3. Flood policies are issued by FEMA (only sold thru insurance companies). And Guess what..they DON'T cover damage to the Basement!
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Old 09-13-2008, 09:18 AM
 
Location: NY
1,416 posts, read 5,316,977 times
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Quote:
Originally Posted by ncc1701 View Post
I view my home insurance as something that's only needed in case of a catastrophe.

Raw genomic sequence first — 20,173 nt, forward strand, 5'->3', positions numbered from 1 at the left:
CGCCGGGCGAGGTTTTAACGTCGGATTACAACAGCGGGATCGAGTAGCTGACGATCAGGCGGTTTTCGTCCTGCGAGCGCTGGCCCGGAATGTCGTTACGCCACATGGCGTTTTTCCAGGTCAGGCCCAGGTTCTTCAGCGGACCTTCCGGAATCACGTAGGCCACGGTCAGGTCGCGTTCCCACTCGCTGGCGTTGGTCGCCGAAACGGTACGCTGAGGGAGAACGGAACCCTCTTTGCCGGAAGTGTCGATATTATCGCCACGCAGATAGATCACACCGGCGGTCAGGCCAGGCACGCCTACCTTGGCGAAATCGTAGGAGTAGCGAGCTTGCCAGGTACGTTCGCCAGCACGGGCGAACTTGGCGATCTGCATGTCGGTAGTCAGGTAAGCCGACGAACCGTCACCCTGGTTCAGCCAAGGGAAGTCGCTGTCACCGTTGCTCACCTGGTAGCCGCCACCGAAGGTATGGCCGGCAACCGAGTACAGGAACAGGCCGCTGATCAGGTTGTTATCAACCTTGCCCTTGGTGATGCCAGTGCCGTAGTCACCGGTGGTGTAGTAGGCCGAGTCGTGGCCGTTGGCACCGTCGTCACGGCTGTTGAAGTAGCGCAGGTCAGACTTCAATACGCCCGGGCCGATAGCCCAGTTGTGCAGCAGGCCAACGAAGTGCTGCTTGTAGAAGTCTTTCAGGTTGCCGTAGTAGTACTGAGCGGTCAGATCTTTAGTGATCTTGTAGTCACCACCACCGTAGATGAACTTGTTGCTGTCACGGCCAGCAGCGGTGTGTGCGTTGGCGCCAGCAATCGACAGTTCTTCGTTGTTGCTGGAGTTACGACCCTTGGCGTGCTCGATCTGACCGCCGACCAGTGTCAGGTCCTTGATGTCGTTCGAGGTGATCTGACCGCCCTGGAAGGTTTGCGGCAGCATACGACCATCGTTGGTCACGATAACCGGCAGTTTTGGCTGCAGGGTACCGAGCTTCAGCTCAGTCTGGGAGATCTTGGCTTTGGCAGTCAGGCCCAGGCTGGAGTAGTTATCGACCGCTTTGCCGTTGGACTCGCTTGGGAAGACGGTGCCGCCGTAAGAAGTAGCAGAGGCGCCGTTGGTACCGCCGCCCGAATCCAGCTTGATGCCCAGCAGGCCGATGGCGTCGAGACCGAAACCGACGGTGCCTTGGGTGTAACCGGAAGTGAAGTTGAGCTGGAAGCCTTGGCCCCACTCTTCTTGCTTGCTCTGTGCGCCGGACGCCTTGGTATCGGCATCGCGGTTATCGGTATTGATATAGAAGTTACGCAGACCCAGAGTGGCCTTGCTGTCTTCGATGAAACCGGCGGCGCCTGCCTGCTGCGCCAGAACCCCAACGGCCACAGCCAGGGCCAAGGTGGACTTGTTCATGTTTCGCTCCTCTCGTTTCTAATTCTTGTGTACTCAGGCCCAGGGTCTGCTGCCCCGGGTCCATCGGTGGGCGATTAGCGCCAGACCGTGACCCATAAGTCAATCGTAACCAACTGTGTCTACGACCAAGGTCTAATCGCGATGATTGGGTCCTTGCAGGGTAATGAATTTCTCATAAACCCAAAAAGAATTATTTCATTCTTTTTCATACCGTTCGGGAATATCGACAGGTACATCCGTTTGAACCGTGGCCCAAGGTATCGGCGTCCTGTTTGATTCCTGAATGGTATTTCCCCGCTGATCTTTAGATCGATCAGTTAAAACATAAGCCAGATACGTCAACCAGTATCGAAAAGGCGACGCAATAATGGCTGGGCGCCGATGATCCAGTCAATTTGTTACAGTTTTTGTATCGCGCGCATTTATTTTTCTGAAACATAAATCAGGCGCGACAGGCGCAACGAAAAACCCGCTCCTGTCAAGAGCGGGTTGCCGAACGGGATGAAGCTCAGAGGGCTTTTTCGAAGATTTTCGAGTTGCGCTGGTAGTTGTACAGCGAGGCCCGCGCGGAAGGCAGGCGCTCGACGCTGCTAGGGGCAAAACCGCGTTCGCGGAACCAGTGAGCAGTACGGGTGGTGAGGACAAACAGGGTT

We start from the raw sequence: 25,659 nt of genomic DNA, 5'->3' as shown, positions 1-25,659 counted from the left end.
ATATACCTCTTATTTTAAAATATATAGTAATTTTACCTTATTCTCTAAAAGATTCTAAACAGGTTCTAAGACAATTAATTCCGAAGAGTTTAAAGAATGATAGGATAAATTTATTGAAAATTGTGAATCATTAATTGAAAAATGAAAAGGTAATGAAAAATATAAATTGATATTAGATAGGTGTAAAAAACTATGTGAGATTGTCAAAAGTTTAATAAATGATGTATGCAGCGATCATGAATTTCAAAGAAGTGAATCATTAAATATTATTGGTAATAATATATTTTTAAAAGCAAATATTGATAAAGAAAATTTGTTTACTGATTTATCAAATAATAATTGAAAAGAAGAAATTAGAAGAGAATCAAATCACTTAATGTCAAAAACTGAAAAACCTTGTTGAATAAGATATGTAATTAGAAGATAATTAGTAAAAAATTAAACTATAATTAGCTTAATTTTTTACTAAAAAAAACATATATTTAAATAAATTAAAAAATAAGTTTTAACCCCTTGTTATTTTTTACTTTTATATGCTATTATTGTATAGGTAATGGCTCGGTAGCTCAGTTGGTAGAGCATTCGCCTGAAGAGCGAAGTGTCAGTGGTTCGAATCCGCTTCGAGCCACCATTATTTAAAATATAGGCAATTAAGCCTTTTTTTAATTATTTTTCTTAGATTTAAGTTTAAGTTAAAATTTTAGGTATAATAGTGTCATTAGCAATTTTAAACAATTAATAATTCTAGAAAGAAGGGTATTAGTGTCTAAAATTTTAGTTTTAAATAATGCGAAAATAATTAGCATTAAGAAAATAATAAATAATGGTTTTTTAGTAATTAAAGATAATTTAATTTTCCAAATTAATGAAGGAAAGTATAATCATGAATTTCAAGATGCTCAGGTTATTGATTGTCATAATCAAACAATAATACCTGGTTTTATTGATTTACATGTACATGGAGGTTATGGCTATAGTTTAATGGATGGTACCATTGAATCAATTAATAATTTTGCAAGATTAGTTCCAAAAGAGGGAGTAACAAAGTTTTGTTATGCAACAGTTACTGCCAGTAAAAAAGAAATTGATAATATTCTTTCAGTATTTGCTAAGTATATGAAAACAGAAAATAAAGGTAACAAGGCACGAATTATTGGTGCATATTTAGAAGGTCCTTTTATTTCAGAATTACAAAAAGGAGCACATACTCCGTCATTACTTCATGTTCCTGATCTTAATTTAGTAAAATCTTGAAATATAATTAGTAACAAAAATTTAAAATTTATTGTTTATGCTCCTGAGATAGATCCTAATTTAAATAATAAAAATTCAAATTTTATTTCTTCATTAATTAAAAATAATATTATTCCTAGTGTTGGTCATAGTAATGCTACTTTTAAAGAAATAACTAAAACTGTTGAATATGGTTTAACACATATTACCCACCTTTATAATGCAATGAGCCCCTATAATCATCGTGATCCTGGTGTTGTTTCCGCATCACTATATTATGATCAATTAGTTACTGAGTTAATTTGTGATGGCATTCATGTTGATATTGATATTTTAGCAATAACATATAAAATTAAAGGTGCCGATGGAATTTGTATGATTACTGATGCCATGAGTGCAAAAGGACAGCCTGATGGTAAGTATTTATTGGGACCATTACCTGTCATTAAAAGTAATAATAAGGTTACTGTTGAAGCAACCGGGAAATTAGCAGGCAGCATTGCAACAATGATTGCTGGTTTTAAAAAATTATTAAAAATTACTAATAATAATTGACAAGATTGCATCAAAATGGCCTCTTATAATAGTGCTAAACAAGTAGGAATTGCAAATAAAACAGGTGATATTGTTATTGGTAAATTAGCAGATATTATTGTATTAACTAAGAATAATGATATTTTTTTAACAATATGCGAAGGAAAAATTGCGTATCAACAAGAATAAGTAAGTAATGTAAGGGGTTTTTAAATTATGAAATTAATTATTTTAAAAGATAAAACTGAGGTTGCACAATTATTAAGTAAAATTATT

That's our view exactly, also. If we could have gotten an even higher deductible than 5K, we would have, but that's the highest any of the companies seem to offer nowadays. Also be aware that since Katrina, many insurers now apply a Hurricane Deductible even if you are nowhere near the shoreline. Liberty Mutual applies a 2% or 3% Hurricane Deductible to ALL policies they are writing on Long Island, even if your house is a half-mile from the L.I.E. .... and if you're within a few miles of the shoreline, like we were, that deductible is 5%. The deductible is based on your dwelling coverage, so if your house is insured for 500K, the Hurricane Deductible would be $10,000 (if it's 2%), $15,000 (if it's 3%) or $25,000 (if it's 5%). What most people don't realize is these Hurricane Deductibles apply to any wind damage sustained if a Category 1 hurricane hits ANY portion of New York State .... not only just the portion of NY State that your house happens to be in. So if you live in Dutchess County and your house is damaged by the remnants of Hurricane Whosis that crossed part of Montauk, your insurance company can apply your Hurricane Deductible to the claim you put in.